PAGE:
Thin firms will leverage investments already made and make pioneers pay the price: Sarbvir Singh
The Indian consumer is getting used to digital modes of action and is increasingly expecting more from their smartphones
Indian companies seem to require a lot more people and capital than what their global peers do. An oft quoted example is that of Uber, which launched with a skeleton staff in India and even now has just over 1,000 employees, compared to Ola’s 7,000-plus. Flipkart has raised more equity to build its Indian business than what Amazon has done for its much larger global business. Historically, this has been justified by the need to drive change in habit—buy online, book a cab, pay using your phone, and to overcome inherent friction.
However, we believe that the time has come to back technology- and product-first companies, which rely less on building a physical footprint. We call these “thin” start-ups. The Indian consumer is getting used to digital modes of action and is increasingly expecting more from their smartphones. While we believe in building for “Bharat” and “vernacular” trends, as much as any other fund, we also believe that there is a large opportunity to further serve the first 50-100 million digizens who are ready to do a lot more online. These constitute a large market (top 5 globally by number) and coupled with their purchasing power and propensity to pay will be very attractive to serve. We also believe that a lot of rails (logistics, payments, trust) are already in place for this segment, so attaining scale will be easier for these “thin” start-ups. While this trend is still early, we believe that it has the potential to result in newer, more efficient companies across several sectors, including e-commerce, real estate, financial services, education and consumer services.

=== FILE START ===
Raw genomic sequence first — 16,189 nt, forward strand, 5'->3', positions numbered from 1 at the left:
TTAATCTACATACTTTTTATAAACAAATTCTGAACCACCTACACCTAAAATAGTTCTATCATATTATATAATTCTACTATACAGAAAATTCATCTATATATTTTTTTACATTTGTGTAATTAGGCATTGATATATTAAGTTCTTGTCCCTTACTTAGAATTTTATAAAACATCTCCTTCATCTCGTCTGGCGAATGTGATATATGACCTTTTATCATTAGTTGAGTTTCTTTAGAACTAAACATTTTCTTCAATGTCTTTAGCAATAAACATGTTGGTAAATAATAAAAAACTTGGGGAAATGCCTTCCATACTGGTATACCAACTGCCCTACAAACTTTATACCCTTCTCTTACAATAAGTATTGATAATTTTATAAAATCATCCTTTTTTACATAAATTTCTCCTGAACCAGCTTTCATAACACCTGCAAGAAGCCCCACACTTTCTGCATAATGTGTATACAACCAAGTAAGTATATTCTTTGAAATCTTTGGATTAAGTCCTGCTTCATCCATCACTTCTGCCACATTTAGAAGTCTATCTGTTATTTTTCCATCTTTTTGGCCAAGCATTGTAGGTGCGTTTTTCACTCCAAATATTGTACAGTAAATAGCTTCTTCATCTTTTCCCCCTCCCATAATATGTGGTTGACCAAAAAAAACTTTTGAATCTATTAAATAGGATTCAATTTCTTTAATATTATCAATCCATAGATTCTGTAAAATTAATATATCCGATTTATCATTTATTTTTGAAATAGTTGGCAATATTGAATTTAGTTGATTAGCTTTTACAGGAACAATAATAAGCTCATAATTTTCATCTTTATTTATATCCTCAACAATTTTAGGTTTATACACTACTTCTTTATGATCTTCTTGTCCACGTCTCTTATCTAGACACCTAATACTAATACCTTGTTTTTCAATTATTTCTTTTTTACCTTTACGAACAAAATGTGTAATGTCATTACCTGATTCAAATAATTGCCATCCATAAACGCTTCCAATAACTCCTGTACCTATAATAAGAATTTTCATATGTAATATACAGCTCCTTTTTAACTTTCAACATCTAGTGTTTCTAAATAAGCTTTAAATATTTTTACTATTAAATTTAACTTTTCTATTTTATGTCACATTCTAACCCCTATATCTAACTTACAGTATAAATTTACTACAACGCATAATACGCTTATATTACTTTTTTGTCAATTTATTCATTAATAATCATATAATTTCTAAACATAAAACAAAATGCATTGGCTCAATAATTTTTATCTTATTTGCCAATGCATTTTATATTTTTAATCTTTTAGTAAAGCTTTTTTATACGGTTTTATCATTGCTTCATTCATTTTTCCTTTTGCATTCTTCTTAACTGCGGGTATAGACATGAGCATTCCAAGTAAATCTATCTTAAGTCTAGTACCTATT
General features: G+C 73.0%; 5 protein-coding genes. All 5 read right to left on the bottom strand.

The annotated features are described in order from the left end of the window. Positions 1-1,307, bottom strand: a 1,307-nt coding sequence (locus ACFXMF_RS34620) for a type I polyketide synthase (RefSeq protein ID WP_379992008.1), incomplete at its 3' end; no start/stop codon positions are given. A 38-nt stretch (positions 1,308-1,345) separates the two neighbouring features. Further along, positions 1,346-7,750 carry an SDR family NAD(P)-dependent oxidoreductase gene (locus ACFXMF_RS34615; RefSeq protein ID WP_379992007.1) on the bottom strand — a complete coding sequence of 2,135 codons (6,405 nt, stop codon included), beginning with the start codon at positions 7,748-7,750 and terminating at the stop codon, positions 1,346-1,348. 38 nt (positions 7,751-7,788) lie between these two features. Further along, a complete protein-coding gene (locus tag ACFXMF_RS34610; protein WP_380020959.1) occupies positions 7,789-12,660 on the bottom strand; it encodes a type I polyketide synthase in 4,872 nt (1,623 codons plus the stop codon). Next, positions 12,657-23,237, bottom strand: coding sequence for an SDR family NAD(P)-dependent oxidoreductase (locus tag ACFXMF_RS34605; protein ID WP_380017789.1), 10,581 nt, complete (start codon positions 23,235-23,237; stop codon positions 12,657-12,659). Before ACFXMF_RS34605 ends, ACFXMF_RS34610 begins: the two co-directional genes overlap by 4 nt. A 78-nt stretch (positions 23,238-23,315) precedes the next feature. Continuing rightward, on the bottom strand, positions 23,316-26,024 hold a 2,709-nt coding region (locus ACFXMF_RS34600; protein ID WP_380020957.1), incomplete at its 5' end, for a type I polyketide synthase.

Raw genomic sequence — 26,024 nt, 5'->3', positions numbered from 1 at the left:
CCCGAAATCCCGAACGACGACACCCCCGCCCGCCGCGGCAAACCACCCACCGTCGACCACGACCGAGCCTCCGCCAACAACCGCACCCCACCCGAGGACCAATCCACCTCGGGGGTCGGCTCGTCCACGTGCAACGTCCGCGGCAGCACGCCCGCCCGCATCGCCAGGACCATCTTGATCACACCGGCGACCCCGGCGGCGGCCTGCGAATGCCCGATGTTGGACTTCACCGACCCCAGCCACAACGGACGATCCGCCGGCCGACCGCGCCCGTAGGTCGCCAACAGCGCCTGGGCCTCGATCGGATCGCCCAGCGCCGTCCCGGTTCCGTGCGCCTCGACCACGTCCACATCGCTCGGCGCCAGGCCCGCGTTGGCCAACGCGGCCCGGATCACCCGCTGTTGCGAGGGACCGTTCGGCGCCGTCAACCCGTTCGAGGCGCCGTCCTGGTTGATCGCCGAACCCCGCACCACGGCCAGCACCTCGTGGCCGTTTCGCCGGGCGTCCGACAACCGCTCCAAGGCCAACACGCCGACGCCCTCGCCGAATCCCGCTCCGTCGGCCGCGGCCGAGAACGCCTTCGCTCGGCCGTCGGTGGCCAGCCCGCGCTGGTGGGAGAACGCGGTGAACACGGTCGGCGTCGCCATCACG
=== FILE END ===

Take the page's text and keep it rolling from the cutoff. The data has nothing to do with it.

Today’s leaders may not be eventual winners. Just like what Facebook did to Orkut, Google to Yahoo Search, Alibaba to eBay in China, Amazon to Snapdeal, ShopClues and, maybe, even Flipkart, “thin” companies will leverage investments already made and make pioneers pay the price
Reverse Pitch is like a normal investors pitch, but the roles are reversed; that means, the start-up doesn’t present its business to investors, but investors and companies pitch their business concepts, challenges and the like to start-ups.
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